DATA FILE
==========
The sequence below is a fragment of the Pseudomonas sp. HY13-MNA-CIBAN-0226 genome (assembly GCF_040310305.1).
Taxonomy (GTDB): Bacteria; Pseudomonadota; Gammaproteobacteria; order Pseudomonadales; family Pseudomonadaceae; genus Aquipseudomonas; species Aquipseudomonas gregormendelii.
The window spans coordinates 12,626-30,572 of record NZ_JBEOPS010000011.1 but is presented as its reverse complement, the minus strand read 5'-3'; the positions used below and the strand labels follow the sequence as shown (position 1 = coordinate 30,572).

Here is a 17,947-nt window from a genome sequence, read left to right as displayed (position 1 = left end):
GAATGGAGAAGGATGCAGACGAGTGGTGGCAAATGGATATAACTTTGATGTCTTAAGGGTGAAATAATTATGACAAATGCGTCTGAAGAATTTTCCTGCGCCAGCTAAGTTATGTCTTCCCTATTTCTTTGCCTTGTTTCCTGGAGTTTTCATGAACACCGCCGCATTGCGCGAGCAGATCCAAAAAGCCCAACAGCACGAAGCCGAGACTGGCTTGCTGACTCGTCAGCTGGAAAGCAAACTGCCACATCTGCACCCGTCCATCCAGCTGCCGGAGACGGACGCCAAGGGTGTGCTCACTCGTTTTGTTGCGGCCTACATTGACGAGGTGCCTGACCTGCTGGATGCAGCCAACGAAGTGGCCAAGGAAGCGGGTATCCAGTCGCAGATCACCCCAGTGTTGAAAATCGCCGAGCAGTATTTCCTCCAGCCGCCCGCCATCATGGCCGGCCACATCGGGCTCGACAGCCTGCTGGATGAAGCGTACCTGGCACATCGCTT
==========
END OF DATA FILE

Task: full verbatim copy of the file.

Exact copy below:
The sequence below is a fragment of the Pseudomonas sp. HY13-MNA-CIBAN-0226 genome (assembly GCF_040310305.1).
Taxonomy (GTDB): Bacteria; Pseudomonadota; Gammaproteobacteria; order Pseudomonadales; family Pseudomonadaceae; genus Aquipseudomonas; species Aquipseudomonas gregormendelii.
The window spans coordinates 12,626-30,572 of record NZ_JBEOPS010000011.1 but is presented as its reverse complement, the minus strand read 5'-3'; the positions used below and the strand labels follow the sequence as shown (position 1 = coordinate 30,572).

Here is a 17,947-nt window from a genome sequence, read left to right as displayed (position 1 = left end):
GAATGGAGAAGGATGCAGACGAGTGGTGGCAAATGGATATAACTTTGATGTCTTAAGGGTGAAATAATTATGACAAATGCGTCTGAAGAATTTTCCTGCGCCAGCTAAGTTATGTCTTCCCTATTTCTTTGCCTTGTTTCCTGGAGTTTTCATGAACACCGCCGCATTGCGCGAGCAGATCCAAAAAGCCCAACAGCACGAAGCCGAGACTGGCTTGCTGACTCGTCAGCTGGAAAGCAAACTGCCACATCTGCACCCGTCCATCCAGCTGCCGGAGACGGACGCCAAGGGTGTGCTCACTCGTTTTGTTGCGGCCTACATTGACGAGGTGCCTGACCTGCTGGATGCAGCCAACGAAGTGGCCAAGGAAGCGGGTATCCAGTCGCAGATCACCCCAGTGTTGAAAATCGCCGAGCAGTATTTCCTCCAGCCGCCCGCCATCATGGCCGGCCACATCGGGCTCGACAGCCTGCTGGATGAAGCGTACCTGGCACATCGCTT